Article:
don’t be an idiot
she said—
as if she’d
already begun
to build her cocoon

“Is There Life on Mars?”

nothing has seen me this way in years,
the bartender said—
he tried on his brand new shirt-wig
it suits me, he said
he was right; it did

a hot pink influence waltzed
up and down my brainstem
it couldn’t be the newsboy;
I’d remember him,
I thought

what if what I thought was me
was never really me at all,
& the real me was currently
watching this me
from some planet far,

far away
oh my goodness,
I said—
I think I’m in love

Whether or not we want to admit it, there is a movement happening in the small press, and that movement has been fueled and underwritten by the phenomenon of online publishing. This movement is saturated with chapbooks by authors whose work can be easily accessed by a simple Google search. I typed in my own name and found over fifty different poems on just the first ten pages of results (alongside the other internet-famous Shawn Miseners, one who has his own show at BowhunterPlanet.com, the other a professional disc golfer). A search for David Tomaloff yields a similar harvest: Dozens of poems published at dozens of webzines.

I’ve been familiar with his work for a while now, but all of my previous readings didn’t quell my enthusiasm after storming through the seventeen short poems included in his new chapbook A Soft That Touches Down & Removes Itself (NAP Magazine & Books, 2011). These poems are special, and they seem to be a significant shift from Tomaloff’s excessively abstract and dense work of the past. These poems are more accessible, with an easy flow and a soft touch that is both unexpected and incredibly compassionate.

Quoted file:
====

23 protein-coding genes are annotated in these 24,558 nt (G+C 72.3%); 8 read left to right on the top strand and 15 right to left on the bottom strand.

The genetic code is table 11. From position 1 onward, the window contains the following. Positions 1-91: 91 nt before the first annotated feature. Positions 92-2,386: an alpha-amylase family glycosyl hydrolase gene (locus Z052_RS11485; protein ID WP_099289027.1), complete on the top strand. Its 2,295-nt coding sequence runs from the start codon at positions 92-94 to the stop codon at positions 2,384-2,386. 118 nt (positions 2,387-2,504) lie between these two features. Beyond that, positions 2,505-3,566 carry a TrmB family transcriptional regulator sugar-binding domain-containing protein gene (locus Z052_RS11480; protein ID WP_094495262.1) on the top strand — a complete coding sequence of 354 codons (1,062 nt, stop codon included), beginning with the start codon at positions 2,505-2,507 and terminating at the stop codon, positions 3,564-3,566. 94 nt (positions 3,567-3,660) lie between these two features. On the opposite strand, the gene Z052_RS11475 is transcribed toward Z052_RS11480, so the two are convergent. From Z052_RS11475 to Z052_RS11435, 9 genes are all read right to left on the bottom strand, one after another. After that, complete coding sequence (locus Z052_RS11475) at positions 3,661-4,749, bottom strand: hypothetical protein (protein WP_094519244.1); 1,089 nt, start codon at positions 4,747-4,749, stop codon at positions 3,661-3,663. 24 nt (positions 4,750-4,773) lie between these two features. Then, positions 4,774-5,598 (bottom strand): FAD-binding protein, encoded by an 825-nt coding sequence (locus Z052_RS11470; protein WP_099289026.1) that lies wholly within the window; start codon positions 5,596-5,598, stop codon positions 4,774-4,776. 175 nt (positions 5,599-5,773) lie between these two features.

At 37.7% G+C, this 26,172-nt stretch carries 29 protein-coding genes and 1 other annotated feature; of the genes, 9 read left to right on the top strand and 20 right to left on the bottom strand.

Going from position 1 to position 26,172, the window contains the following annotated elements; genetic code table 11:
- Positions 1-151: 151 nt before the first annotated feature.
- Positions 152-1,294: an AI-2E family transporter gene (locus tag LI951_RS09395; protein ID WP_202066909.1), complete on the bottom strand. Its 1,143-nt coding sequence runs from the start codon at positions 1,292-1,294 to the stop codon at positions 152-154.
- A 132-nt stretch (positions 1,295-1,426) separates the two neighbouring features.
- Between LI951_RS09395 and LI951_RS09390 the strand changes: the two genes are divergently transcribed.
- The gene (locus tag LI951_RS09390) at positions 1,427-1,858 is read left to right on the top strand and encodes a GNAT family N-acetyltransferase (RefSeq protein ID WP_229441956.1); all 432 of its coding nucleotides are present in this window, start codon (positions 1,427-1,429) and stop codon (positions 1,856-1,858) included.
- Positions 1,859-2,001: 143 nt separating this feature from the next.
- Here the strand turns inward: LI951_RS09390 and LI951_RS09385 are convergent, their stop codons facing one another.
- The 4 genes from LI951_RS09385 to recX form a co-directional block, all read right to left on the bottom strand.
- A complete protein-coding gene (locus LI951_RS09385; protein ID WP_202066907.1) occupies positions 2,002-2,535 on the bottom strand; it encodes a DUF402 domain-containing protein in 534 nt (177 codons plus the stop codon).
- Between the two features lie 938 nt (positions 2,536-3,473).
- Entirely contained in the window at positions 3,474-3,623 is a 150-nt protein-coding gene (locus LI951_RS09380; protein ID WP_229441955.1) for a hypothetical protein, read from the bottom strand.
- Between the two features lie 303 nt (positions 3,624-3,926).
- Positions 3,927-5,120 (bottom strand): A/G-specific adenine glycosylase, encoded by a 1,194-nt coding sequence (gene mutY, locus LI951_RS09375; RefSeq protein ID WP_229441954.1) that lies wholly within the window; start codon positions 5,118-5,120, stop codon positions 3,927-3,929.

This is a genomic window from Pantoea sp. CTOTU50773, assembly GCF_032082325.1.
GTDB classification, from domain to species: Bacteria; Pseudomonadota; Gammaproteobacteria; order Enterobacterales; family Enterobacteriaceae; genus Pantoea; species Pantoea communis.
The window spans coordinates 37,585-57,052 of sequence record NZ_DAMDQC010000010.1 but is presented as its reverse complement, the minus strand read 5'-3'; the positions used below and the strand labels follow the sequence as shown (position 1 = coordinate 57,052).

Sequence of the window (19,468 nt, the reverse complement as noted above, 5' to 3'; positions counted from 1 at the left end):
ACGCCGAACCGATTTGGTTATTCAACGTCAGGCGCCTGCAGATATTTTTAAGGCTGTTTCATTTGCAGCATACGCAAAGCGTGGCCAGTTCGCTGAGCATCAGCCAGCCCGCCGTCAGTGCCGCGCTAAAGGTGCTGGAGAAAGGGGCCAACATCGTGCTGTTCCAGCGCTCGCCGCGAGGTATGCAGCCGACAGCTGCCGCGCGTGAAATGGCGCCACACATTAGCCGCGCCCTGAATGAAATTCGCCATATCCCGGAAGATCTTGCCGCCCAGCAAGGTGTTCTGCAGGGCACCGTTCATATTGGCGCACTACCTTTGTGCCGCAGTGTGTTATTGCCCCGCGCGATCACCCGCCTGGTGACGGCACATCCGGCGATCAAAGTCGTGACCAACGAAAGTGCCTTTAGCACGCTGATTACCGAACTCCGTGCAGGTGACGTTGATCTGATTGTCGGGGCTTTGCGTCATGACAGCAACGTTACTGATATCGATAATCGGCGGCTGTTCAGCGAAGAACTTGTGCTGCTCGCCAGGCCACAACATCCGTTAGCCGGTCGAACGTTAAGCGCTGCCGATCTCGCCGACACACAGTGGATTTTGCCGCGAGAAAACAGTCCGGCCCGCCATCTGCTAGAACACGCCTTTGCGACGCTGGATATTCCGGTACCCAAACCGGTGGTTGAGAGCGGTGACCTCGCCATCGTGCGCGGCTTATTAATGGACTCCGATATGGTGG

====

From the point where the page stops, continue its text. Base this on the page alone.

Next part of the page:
What’s most impressive is that Tomaloff seems to have written these poems as a series, yet they never fall into repetition and bored sentimentality, despite their focus on a dialogue between himself and a mysterious woman. Each poem is short (between three and six stanzas) and is presented as a “he said/ she said’ type of banter. This formula never gets old, and in fact by the end I was hoping for more. Tomaloff’s choice of words and thoughtful economy of lines is amazingly effective and appealing.

These poems are far from an homage to romantic cheese. They are brief excursions into moments of time between two people whose world is marked by enigmatic surrealism. There is magic in nearly every stanza. These are my personal favorite types of poems, real humans acting in fairly real ways, cushioned by a universe full of magic and subconscious imagery. They read like the author rolled out of bed and typed his dreams onto the page while they were still fresh on his electric brain.

If the two poems above this review are appealing to you, I highly recommend this book. It’s the most solid and cohesive chap I’ve read in the past couple of years, full of strange beauty and effective word choice. Highly recommended.

CLUTCHING AT STRAWS ILLUMINATED PROBOSCIS RATING: 8.5 straws out of 10